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    We applied a range of bole and root damage treatments to young Douglas-fir (Pseudotsuga menziesii [Mirb.] Franco) trees. Significant natural damage occurred to tree crowns over the course of the 10-year study allowing for an analysis of how damage severity to tree boles, tree roots, and tree tops impacts growth and cumulative survival of trees. Tree bole damage severity, measured by percent bole circumference removed, exponentially reduced cumulative survival across the study period, whereas damage to tree roots had no significant impact on survival. Bole damage had different impacts on survival depending on the relative size of trees that were damaged. At higher levels of bole damage, trees with larger relative diameters had accelerated mortality rates compared with trees with smaller relative diameters. Tree crown height loss averaged at the treatment within stand level reduced the impacts of bole damage on tree cumulative survival response. Increasing bole, root, and tree crown damage severity led to reductions in estimated maximum diameter and height. Bole damage and damage to tree crowns hastened the decline of diameter growth rates and delayed the decline of height growth rates.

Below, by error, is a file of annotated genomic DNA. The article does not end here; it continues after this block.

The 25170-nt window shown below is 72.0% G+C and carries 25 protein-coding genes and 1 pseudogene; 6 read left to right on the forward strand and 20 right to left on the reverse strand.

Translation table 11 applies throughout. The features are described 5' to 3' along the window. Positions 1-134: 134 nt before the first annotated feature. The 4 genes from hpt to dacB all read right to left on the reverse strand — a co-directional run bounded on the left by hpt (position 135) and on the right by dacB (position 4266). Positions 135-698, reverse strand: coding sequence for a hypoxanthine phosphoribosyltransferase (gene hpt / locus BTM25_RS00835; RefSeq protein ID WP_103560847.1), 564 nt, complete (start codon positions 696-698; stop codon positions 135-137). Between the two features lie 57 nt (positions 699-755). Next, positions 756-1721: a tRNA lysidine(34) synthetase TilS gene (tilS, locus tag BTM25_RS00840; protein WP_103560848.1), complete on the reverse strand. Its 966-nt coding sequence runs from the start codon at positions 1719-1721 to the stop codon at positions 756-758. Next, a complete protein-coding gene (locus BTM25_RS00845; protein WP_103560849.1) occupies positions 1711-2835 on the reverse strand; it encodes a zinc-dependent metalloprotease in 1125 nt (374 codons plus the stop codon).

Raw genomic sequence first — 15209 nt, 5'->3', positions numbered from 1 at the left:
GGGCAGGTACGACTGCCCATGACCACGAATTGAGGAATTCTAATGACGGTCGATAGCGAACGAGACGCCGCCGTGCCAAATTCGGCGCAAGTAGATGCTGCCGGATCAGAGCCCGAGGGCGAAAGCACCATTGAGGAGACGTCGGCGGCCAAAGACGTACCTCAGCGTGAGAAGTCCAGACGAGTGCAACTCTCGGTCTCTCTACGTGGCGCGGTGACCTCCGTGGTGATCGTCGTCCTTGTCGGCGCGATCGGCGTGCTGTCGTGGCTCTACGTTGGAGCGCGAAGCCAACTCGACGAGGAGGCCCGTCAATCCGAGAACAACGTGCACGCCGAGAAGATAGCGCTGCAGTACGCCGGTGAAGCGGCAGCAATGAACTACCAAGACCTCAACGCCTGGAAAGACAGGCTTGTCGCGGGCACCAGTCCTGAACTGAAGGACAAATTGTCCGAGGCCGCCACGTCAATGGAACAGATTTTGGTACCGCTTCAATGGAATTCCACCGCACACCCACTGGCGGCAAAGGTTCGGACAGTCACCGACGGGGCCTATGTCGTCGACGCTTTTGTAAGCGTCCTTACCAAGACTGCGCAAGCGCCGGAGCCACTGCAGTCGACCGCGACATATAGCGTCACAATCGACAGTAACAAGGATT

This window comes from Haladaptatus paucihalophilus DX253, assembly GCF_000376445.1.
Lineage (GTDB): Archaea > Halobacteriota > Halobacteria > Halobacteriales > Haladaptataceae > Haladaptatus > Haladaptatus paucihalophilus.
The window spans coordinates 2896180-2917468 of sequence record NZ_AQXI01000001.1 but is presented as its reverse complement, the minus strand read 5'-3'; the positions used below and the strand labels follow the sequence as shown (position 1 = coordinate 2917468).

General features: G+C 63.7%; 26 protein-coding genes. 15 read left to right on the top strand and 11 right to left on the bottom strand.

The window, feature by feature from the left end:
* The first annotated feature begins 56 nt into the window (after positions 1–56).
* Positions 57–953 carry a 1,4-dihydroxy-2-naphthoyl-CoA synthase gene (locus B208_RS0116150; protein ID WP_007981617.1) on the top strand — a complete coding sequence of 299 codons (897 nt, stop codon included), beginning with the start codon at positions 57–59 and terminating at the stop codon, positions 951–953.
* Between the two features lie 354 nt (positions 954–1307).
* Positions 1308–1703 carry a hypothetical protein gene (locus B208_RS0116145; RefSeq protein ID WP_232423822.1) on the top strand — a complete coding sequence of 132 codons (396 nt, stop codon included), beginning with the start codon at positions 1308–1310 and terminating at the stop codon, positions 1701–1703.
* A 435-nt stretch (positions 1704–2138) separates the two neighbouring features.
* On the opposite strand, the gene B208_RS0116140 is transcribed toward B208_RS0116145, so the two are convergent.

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    Jones, Dryw A; Harrington, Constance A; Marshall, David. 2018. Survival, and growth response of Douglas-fir trees to increasing levels of bole, root, and crown damage. Forest Science. 65(2): 143-155.


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    Douglas-fir growth, Douglas-fir survival, bole damage, crown damage, root damage.

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